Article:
Financially I was okay during my first winter, sharing expenses with Jackie Simes. I made money from the indoor Pro Grand Prix series in Gent, Antwerp, Dortmund, Rotterdam and Berlin; rode a few 50-100k Madison events, plus the Antwerp and Groningen Six Days races both with Jackie. By spring the race director of the new Ahoy Sports Hall (a new 200 meter indoor track) asked Jackie and I to move to Rotterdam from Gent and he would give us all the winter contracts including future rides in the Groningen Six. However, income for the summer months was limited to a few sprint contracts on the summer tracks in England, Holland, Belgium and Italy and velodrome appearances at the end of big road races like the TDF or Liege-Bastogne-Liege Velodrome de Rocourt. I needed more money to supplement track contracts and the Dutch criteriums was my only option. However, I couldn’t get a team sponsor until I did well in the crit races. So, my sprinter legs would have to diversify. Ouch!

My first road sponsors were the local retail shop owners along the finish line of the weekly pro criterium races in the different cities. The butcher, the baker, (no candlestick makers though) or bars. I would arrive early and knocked on the doors of the shop owners who lived above their shop and I told them I (the American) would race with their shop name on my jersey for 100 guilders ($30 U.S. bucks). I attached their business name onto my bright purple jersey with white stick on letters and, very carefully, slip on the jersey. Although the letters blew off by the third lap my purple jersey was visible and after an hour into the race I could hear several spectators in front of the shops cheering for me. “Go Tim !” “Go America !”

First contract

I got a lot of respect from the other riders and the cheering from these local shop owners kept me going when my sprinter legs wanted to quit. So, these small business owners were my first sponsors. By mid-summer I was getting 100 guilders start money from some of the race promotors, plus checks in the mail for prime sprint wins and finishing in the top fifteen. I was in public view and in the newspapers and finally the owner of a jewelry store who started a Dutch team sponsored by Seiko watch asked if I would ride for him. He would match my winning prize money in several selected criteriums. Two months later I received an actual contract with the Canada Dry-Gazelle team for matching win prize money in all the races in Holland and Belgium and for appearance when I raced at the Ahoy sports hall or the motor paced races on the Olympic Stadium track in Amsterdam.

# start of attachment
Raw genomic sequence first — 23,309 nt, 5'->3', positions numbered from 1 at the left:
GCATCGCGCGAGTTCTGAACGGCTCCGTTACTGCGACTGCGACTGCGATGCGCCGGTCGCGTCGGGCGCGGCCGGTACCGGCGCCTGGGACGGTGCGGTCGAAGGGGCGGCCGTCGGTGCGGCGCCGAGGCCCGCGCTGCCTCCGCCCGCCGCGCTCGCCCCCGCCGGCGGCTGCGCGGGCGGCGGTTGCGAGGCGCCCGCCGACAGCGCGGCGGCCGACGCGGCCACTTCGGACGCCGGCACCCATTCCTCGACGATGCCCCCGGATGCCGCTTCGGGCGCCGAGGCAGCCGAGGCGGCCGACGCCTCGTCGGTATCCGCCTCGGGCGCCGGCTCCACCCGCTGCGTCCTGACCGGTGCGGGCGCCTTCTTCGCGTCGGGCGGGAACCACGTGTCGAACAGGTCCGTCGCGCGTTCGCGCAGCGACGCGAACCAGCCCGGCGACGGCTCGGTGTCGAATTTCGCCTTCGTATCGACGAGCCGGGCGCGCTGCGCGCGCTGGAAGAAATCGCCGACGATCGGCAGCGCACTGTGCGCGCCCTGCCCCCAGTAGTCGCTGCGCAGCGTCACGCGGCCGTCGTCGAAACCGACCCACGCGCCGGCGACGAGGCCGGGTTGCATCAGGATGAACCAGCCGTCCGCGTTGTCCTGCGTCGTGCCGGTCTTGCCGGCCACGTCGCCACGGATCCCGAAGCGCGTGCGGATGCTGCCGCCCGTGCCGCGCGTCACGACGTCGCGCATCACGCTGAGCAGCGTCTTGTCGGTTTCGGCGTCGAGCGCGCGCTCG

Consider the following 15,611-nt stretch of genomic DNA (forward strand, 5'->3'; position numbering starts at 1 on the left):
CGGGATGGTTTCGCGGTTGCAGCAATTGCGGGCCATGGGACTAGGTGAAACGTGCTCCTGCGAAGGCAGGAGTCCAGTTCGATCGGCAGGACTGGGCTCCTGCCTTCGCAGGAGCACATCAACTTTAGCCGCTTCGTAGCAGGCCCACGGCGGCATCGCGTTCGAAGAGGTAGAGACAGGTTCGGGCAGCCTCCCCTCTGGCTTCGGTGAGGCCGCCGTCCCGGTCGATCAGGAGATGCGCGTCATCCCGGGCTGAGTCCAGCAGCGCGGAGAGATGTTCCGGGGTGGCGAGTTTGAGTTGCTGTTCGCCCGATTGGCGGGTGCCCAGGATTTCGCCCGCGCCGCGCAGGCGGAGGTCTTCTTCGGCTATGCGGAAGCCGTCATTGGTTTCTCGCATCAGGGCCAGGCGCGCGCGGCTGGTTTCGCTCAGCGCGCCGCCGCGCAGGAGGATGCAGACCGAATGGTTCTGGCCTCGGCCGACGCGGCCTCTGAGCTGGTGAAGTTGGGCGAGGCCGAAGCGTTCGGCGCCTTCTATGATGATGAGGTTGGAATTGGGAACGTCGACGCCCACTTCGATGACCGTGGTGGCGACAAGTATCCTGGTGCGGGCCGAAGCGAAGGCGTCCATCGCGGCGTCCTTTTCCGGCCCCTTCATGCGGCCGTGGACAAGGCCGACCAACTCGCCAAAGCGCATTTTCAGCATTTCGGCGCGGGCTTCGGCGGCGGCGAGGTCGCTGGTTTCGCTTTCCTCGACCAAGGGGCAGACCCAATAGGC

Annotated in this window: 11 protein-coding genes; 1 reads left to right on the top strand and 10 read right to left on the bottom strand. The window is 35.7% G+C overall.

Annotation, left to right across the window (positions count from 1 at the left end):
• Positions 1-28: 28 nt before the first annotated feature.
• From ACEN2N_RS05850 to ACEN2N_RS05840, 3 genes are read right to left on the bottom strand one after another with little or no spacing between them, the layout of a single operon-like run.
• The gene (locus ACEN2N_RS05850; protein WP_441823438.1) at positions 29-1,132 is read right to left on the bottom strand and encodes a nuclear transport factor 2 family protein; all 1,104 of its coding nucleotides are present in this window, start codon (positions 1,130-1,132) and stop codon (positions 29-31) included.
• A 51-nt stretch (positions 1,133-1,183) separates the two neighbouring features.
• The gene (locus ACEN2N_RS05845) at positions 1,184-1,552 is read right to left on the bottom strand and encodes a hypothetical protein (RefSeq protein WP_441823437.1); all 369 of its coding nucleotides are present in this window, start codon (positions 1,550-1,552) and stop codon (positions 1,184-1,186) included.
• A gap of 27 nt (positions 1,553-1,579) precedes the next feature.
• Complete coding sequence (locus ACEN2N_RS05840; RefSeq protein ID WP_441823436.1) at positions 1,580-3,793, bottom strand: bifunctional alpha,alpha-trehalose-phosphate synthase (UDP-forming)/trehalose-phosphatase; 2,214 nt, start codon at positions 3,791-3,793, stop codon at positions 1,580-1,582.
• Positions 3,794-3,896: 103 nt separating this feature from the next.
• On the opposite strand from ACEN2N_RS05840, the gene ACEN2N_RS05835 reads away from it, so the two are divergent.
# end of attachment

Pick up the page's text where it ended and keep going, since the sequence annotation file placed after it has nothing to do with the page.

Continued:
Rini Wagtmans and a few other top Dutch riders were also on this team. I was enjoying crit racing often getting into breaks with guys like Franz Verbeek and Jan Janssen and once beating Roger De Vlaeminck in a head to head prime sprint at a Kermis in front of a few thousand of his Belgium spectators. After Leijn Loevesijn won the 1971 pro world sprint championships in Italy the English Carlton team became the red, black and yellow Ti Raleigh team. I received a nice contract from Ti Raleigh that include a monthly pay check, travel, clothing and equipment, sprint and road bikes, and two custom Six Day bikes made in the Gazelle factory. Later I inherited Gordon Johnson’s team car (but no credit card, lol). And as we know the Raleigh team became a major UCI road team under the direction of Peter Post.

I wasn’t a Classic or Tour rider and Peter let me continue with my local crit race schedule separate from the team calendar. In the summer of ‘74 after I returned to the US where I received a contract with the Shimano America team for their U.S. promotion prior to the world championships in Canada. I retired before the championships in Canada and bought a bike shop in Silicon Valley, California.

Tim Mountford rode with the famous TI Raleigh team in 1972

# Thanks to Tim for his words and photos, you can read part 2 HERE. #